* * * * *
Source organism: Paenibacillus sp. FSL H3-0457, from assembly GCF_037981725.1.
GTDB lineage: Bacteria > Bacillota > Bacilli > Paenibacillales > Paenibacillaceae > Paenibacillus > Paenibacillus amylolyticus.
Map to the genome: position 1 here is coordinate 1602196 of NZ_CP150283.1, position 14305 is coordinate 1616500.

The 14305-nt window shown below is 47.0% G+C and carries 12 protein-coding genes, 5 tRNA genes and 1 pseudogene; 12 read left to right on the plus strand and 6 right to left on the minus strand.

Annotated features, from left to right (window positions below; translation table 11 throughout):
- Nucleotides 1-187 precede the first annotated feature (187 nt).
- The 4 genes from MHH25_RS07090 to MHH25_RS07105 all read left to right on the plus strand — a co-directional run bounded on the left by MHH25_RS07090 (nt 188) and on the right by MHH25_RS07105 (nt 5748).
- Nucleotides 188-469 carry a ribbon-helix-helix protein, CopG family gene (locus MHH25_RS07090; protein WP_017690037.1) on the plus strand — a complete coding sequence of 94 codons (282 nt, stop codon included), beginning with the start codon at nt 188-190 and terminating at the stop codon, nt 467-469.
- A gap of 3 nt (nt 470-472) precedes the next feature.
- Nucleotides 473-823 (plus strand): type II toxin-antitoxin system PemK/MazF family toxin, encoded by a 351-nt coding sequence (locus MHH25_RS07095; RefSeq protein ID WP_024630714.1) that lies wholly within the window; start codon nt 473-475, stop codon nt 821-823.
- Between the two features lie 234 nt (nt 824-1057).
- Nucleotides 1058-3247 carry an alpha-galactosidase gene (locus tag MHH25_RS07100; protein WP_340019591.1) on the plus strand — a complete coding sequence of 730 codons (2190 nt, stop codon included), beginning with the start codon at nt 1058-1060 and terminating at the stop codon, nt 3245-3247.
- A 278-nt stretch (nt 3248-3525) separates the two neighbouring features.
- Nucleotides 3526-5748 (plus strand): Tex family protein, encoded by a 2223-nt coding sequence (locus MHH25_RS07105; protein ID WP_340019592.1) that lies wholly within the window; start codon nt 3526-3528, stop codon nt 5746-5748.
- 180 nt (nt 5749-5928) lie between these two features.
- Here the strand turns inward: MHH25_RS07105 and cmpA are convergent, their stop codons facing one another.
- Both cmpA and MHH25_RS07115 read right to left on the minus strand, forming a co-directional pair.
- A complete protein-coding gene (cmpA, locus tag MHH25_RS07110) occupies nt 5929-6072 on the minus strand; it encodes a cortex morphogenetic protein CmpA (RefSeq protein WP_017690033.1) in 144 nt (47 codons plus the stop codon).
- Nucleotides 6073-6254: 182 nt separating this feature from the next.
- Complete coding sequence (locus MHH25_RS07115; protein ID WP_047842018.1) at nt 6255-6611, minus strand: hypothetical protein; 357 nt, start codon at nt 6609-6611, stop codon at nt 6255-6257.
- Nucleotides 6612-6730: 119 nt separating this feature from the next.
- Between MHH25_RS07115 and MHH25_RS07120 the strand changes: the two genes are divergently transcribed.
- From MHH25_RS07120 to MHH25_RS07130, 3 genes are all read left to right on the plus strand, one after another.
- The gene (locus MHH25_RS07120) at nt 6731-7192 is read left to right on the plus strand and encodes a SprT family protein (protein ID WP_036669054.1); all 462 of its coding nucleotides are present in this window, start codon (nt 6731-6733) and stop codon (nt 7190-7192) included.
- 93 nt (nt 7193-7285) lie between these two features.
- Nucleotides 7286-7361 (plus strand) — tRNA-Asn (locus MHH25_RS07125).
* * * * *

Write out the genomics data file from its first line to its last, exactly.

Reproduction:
Source organism: Paenibacillus sp. FSL H3-0457, from assembly GCF_037981725.1.
GTDB lineage: Bacteria > Bacillota > Bacilli > Paenibacillales > Paenibacillaceae > Paenibacillus > Paenibacillus amylolyticus.
Map to the genome: position 1 here is coordinate 1602196 of NZ_CP150283.1, position 14305 is coordinate 1616500.

The 14305-nt window shown below is 47.0% G+C and carries 12 protein-coding genes, 5 tRNA genes and 1 pseudogene; 12 read left to right on the plus strand and 6 right to left on the minus strand.

Annotated features, from left to right (window positions below; translation table 11 throughout):
- Nucleotides 1-187 precede the first annotated feature (187 nt).
- The 4 genes from MHH25_RS07090 to MHH25_RS07105 all read left to right on the plus strand — a co-directional run bounded on the left by MHH25_RS07090 (nt 188) and on the right by MHH25_RS07105 (nt 5748).
- Nucleotides 188-469 carry a ribbon-helix-helix protein, CopG family gene (locus MHH25_RS07090; protein WP_017690037.1) on the plus strand — a complete coding sequence of 94 codons (282 nt, stop codon included), beginning with the start codon at nt 188-190 and terminating at the stop codon, nt 467-469.
- A gap of 3 nt (nt 470-472) precedes the next feature.
- Nucleotides 473-823 (plus strand): type II toxin-antitoxin system PemK/MazF family toxin, encoded by a 351-nt coding sequence (locus MHH25_RS07095; RefSeq protein ID WP_024630714.1) that lies wholly within the window; start codon nt 473-475, stop codon nt 821-823.
- Between the two features lie 234 nt (nt 824-1057).
- Nucleotides 1058-3247 carry an alpha-galactosidase gene (locus tag MHH25_RS07100; protein WP_340019591.1) on the plus strand — a complete coding sequence of 730 codons (2190 nt, stop codon included), beginning with the start codon at nt 1058-1060 and terminating at the stop codon, nt 3245-3247.
- A 278-nt stretch (nt 3248-3525) separates the two neighbouring features.
- Nucleotides 3526-5748 (plus strand): Tex family protein, encoded by a 2223-nt coding sequence (locus MHH25_RS07105; protein ID WP_340019592.1) that lies wholly within the window; start codon nt 3526-3528, stop codon nt 5746-5748.
- 180 nt (nt 5749-5928) lie between these two features.
- Here the strand turns inward: MHH25_RS07105 and cmpA are convergent, their stop codons facing one another.
- Both cmpA and MHH25_RS07115 read right to left on the minus strand, forming a co-directional pair.
- A complete protein-coding gene (cmpA, locus tag MHH25_RS07110) occupies nt 5929-6072 on the minus strand; it encodes a cortex morphogenetic protein CmpA (RefSeq protein WP_017690033.1) in 144 nt (47 codons plus the stop codon).
- Nucleotides 6073-6254: 182 nt separating this feature from the next.
- Complete coding sequence (locus MHH25_RS07115; protein ID WP_047842018.1) at nt 6255-6611, minus strand: hypothetical protein; 357 nt, start codon at nt 6609-6611, stop codon at nt 6255-6257.
- Nucleotides 6612-6730: 119 nt separating this feature from the next.
- Between MHH25_RS07115 and MHH25_RS07120 the strand changes: the two genes are divergently transcribed.
- From MHH25_RS07120 to MHH25_RS07130, 3 genes are all read left to right on the plus strand, one after another.
- The gene (locus MHH25_RS07120) at nt 6731-7192 is read left to right on the plus strand and encodes a SprT family protein (protein ID WP_036669054.1); all 462 of its coding nucleotides are present in this window, start codon (nt 6731-6733) and stop codon (nt 7190-7192) included.
- 93 nt (nt 7193-7285) lie between these two features.
- Nucleotides 7286-7361 (plus strand) — tRNA-Asn (locus MHH25_RS07125).